The Burning Sea

Year: 2021
Production Co: Fantefilm
Director: John Andreas Andersen
Writer: Harald Rosenløw-Eeg/Lars Gudmestad
Cast: Kristine Kujath Thorp, Henrik Bjelland, Rolf Kristian Larsen

A few years back Norwegian director Roar Uthaug made as bald-faced a bid for a Hollywood career as I've seen come out of Europe in a long time with The Wave. Aside from the language, it was a perfectly constructed disaster movie romp from the old Irwin Allen school, and I wasn't a bit surprised to see him crop up a few years later doing the Tomb Raider reboot (it's just a shame that movie sucked so badly – his hands would have been tied tightly by the marketing committee).

I thought of him while watching The Burning Sea. It doesn't have the traditional disaster movie plotline and motifs in its crosshairs quite as directly as The Wave did, but the premise and a lot of set pieces are great calling cards for something bigger and more mainstream.

Sofia (Kristine Kujath Thorp) is a young oil rig engineer who lives in a coastal community of her industry contemporaries. Her friends and boyfriend Stian (Henrik Bjelland) all work on and around the North Sea rigs, and she heads up a research company that makes robotic underwater drones for recon and rescue with a business partner, Arthur (Rolf Kristian Larsen).

There's a bit of plot set-up that establishes where Sofia is in her relationship with Stian and her work, but disaster is looming under the waves. The company calls her and Arthur in because a rig has overturned and sunk, and they need to launch from a nearby rig to look for survivors. After a tense search and several waterlogged bodies floating out of locked rooms, an alarm goes off in their operations centre. Sofia realises the rig they're on is leaking gas, and before anybody can get off, it explodes.

Most of the staff are rescued, but it reveals a bigger problem. A fault line at the bottom of the sea that's tens of thousands of years old is slipping, and the entire oil drilling infrastructure of the North Sea is under threat. If you've seen the trailer you've seen the jaw dropping big screen moment (ironically, it's another small screen VOD film that didn't get a theatrical release) of a swath of ocean churning along the gargantuan fault, swallowing up oil rigs and a supertanker.

While the desperate senior company staff try to coordinate a mass evacuation of the whole fleet before every rig is lost, Sofia races to rescue Stian, who's become trapped at ocean floor level trying to manually release the system that anchors the rig to the ground. She pilots the robot in to search for him among the submerged and ruptured rig works, and her and Arthur only just reach him in time.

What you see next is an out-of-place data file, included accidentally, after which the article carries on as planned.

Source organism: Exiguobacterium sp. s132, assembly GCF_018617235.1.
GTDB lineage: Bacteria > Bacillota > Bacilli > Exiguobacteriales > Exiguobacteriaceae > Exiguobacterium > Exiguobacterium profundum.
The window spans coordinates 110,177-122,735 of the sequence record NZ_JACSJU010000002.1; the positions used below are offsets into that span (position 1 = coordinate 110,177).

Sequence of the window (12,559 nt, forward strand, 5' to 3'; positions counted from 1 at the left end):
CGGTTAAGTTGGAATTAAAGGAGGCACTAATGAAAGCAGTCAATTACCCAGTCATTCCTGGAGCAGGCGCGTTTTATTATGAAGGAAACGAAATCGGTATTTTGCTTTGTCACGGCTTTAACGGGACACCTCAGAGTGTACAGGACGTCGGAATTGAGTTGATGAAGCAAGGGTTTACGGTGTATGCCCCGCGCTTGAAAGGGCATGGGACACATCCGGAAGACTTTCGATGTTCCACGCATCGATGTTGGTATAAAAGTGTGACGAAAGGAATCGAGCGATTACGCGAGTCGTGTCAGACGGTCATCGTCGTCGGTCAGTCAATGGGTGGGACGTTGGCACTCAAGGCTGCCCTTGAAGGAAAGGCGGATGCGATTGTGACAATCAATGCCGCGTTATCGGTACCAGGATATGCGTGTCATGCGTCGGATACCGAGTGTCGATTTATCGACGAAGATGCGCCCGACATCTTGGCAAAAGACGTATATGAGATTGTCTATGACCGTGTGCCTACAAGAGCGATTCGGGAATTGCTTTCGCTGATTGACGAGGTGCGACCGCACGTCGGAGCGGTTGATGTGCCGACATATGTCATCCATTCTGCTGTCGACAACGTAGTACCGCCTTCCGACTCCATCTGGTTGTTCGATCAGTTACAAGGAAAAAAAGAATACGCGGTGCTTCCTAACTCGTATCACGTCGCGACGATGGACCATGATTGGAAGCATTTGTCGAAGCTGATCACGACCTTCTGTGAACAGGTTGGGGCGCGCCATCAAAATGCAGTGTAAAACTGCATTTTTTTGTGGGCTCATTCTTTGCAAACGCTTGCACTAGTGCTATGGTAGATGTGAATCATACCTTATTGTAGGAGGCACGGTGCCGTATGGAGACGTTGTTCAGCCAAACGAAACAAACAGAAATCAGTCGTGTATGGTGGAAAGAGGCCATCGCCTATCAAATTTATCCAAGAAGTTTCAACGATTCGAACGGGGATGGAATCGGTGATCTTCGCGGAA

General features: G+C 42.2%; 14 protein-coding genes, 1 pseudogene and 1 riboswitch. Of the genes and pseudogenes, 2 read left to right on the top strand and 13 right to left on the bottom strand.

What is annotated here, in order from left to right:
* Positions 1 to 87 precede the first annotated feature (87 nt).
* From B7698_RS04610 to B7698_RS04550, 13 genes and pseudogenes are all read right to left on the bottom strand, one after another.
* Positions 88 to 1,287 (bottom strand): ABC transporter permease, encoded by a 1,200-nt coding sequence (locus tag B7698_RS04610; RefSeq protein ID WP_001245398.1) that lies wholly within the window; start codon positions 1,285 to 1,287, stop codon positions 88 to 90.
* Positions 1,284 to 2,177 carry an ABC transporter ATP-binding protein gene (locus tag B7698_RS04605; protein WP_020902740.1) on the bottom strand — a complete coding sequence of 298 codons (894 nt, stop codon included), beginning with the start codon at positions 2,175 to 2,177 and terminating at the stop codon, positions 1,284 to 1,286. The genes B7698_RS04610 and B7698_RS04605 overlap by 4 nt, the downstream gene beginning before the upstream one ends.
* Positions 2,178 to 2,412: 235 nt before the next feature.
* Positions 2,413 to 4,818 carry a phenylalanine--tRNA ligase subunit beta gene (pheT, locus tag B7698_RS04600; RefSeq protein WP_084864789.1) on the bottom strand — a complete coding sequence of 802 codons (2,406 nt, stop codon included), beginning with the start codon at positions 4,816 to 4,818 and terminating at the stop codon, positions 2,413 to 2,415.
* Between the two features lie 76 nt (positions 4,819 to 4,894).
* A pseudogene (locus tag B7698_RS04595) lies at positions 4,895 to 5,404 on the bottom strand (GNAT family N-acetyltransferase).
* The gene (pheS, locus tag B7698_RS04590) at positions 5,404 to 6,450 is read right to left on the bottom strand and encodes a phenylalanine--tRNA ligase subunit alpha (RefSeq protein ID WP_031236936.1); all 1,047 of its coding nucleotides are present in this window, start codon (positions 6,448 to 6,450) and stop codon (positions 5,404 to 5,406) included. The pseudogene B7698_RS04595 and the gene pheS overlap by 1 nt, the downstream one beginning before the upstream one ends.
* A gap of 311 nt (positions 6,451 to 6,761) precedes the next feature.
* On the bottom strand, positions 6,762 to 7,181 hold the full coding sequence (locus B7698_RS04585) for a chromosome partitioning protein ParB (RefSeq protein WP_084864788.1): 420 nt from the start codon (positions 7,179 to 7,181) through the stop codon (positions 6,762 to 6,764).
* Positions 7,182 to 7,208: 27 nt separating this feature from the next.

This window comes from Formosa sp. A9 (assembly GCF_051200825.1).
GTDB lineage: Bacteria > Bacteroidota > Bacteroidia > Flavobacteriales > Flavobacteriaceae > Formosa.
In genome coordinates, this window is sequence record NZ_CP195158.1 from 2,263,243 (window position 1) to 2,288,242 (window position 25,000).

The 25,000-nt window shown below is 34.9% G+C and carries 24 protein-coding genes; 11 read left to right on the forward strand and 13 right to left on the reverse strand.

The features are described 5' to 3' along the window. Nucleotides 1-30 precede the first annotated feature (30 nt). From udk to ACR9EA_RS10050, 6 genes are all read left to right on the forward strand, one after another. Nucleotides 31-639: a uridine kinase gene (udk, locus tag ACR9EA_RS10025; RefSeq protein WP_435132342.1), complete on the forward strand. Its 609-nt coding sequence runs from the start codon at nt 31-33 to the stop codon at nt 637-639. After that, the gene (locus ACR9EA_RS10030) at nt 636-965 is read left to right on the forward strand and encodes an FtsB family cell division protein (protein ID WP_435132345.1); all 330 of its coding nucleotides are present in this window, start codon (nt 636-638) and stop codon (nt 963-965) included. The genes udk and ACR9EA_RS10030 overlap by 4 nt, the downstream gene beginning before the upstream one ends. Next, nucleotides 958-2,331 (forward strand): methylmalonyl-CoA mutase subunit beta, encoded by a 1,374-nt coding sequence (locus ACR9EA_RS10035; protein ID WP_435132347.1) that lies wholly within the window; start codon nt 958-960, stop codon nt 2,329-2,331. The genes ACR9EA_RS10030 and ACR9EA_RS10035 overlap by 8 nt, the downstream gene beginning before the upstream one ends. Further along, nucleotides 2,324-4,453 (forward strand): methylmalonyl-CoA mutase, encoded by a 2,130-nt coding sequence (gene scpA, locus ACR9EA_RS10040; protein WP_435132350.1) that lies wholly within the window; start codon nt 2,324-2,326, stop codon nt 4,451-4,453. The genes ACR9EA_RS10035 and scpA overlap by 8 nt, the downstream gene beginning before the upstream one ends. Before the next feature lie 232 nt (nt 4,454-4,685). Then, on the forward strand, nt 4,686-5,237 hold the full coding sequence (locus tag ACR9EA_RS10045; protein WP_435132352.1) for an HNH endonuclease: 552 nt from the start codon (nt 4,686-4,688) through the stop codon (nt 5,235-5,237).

But when they emerge back onto the upper decks the worst has happened. The fault has given way and countless millions of tons of oil has been spilled. The government, back at the operations centre, faces an impossible choice – let the worst spill in history devastate the Norwegian coast and economy for a century or more to come, or light it on fire and hope it burns out in the sea, which will do untold environmental damage anyway.

They choose the latter, which provides the striking visuals (and gives the film its name) of a wall of flame as high as a skyscraper and extending as far as the eye can see in either direction surging across the water. Worse still, the authorities have no idea where Sofia, Stian and Arthur are and when they finally raise the alarm and call for help, it's too late. Fighter jets have launched missiles that have ignited the North Sea, and the flames are headed their way.

Unlike The Wave there isn't a single very marketable hook on which to hang the disaster movie premise. The actual burning sea is just one of several big scale disasters to befall the characters along with oil rig collapses, the seismic fault and the gigantic explosions, but it's no less thrilling or well done for it.

The performances are earnest and suit the material perfectly, it goes along at a perfectly paced clip and doesn't overstay it's welcome, and it also has that very crisp, straight-lined European cinematography that doesn't hide anything. Even when it's obvious you're watching CGI it's the best possible execution of what it could be in the scene.

It's taut, well staged, well shot and has a perfect balance of gasp-worthy big screen moments and genuine dramatic performances to keep its feet on the ground.

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